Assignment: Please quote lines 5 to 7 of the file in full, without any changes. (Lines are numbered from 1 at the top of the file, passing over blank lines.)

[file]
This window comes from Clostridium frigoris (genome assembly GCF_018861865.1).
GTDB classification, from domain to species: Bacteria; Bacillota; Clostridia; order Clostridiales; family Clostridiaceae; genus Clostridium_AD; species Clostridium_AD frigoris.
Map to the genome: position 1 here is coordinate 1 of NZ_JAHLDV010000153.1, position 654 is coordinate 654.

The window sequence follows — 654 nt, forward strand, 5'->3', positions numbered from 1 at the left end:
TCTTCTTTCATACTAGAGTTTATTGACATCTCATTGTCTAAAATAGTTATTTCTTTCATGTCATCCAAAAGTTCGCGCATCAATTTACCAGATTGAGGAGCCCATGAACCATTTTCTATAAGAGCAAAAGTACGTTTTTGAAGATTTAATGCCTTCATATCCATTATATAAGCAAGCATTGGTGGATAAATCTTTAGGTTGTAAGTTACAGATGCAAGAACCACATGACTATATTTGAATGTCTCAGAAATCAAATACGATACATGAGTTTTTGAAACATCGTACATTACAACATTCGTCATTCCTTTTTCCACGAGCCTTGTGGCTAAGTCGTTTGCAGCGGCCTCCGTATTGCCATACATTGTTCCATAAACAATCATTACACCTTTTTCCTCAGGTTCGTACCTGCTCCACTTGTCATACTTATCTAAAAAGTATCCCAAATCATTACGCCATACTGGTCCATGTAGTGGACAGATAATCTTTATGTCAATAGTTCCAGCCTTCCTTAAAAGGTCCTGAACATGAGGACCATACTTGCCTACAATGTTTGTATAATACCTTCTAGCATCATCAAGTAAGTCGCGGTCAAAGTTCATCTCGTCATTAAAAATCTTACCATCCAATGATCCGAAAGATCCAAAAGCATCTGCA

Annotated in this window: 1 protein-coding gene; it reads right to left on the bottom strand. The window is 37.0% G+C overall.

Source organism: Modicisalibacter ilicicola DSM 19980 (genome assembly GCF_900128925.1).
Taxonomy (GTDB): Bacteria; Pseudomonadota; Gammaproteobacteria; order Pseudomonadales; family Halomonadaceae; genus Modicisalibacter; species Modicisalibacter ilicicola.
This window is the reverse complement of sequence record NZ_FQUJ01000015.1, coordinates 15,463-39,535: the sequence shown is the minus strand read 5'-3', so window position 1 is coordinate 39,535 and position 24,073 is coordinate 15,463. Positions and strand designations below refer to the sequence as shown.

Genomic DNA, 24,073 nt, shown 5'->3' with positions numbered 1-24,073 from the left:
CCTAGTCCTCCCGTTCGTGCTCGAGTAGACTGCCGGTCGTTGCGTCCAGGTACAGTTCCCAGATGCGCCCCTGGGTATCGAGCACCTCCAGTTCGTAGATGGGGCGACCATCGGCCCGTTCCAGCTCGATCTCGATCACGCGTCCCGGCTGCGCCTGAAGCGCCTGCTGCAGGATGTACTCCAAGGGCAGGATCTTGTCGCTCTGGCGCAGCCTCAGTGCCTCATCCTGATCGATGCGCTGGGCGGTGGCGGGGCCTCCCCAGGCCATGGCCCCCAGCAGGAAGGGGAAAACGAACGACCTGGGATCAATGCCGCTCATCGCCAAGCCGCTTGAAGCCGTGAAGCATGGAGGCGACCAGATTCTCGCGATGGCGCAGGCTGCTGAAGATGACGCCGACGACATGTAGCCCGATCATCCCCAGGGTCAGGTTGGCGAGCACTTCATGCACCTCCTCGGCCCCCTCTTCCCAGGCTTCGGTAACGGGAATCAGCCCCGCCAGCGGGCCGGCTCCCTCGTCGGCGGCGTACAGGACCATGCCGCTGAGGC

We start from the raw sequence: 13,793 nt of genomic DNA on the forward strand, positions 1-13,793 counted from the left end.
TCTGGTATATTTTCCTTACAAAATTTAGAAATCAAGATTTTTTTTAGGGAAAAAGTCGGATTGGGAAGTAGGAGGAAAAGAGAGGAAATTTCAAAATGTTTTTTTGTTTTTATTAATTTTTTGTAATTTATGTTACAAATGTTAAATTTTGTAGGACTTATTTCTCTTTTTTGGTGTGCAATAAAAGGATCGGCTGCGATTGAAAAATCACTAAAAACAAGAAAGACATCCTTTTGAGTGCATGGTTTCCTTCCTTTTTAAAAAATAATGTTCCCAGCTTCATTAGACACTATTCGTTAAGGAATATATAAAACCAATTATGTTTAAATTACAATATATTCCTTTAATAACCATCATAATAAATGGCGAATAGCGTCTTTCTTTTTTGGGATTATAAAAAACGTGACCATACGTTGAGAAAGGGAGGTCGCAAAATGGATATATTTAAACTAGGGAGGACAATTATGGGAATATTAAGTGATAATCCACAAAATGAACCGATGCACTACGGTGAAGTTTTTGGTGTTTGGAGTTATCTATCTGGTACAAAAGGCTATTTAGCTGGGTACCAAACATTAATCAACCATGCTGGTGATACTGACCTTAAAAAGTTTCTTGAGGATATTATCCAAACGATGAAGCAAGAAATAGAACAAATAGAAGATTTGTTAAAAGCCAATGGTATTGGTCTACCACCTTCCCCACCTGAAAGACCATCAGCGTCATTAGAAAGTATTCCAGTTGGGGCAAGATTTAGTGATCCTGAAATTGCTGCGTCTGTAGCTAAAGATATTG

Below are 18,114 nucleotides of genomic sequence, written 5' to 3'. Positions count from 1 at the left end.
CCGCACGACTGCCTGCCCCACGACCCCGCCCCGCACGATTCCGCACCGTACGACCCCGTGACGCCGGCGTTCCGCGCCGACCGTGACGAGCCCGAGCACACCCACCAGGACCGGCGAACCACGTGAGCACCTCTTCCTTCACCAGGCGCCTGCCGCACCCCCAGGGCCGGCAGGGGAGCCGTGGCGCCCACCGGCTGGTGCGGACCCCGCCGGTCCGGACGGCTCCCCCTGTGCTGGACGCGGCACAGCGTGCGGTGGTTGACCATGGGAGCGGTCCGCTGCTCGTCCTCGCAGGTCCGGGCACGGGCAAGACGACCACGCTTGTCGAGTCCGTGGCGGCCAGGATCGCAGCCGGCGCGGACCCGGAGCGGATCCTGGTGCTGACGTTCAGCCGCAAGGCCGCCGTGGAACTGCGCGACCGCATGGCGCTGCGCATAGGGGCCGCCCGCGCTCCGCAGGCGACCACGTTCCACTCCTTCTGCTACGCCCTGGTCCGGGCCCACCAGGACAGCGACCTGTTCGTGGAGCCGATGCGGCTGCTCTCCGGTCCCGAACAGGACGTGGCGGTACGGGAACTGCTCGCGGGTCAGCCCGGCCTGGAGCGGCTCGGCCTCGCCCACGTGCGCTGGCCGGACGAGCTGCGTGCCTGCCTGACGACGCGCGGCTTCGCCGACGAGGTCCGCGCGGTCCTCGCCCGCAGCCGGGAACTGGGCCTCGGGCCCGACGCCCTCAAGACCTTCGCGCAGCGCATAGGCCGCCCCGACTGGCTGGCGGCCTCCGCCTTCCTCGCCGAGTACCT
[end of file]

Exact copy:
TCTTCTTTCATACTAGAGTTTATTGACATCTCATTGTCTAAAATAGTTATTTCTTTCATGTCATCCAAAAGTTCGCGCATCAATTTACCAGATTGAGGAGCCCATGAACCATTTTCTATAAGAGCAAAAGTACGTTTTTGAAGATTTAATGCCTTCATATCCATTATATAAGCAAGCATTGGTGGATAAATCTTTAGGTTGTAAGTTACAGATGCAAGAACCACATGACTATATTTGAATGTCTCAGAAATCAAATACGATACATGAGTTTTTGAAACATCGTACATTACAACATTCGTCATTCCTTTTTCCACGAGCCTTGTGGCTAAGTCGTTTGCAGCGGCCTCCGTATTGCCATACATTGTTCCATAAACAATCATTACACCTTTTTCCTCAGGTTCGTACCTGCTCCACTTGTCATACTTATCTAAAAAGTATCCCAAATCATTACGCCATACTGGTCCATGTAGTGGACAGATAATCTTTATGTCAATAGTTCCAGCCTTCCTTAAAAGGTCCTGAACATGAGGACCATACTTGCCTACAATGTTTGTATAATACCTTCTAGCATCATCAAGTAAGTCGCGGTCAAAGTTCATCTCGTCATTAAAAATCTTACCATCCAATGATCCGAAAGATCCAAAAGCATCTGCA

Annotated in this window: 1 protein-coding gene; it reads right to left on the bottom strand. The window is 37.0% G+C overall.

Source organism: Modicisalibacter ilicicola DSM 19980 (genome assembly GCF_900128925.1).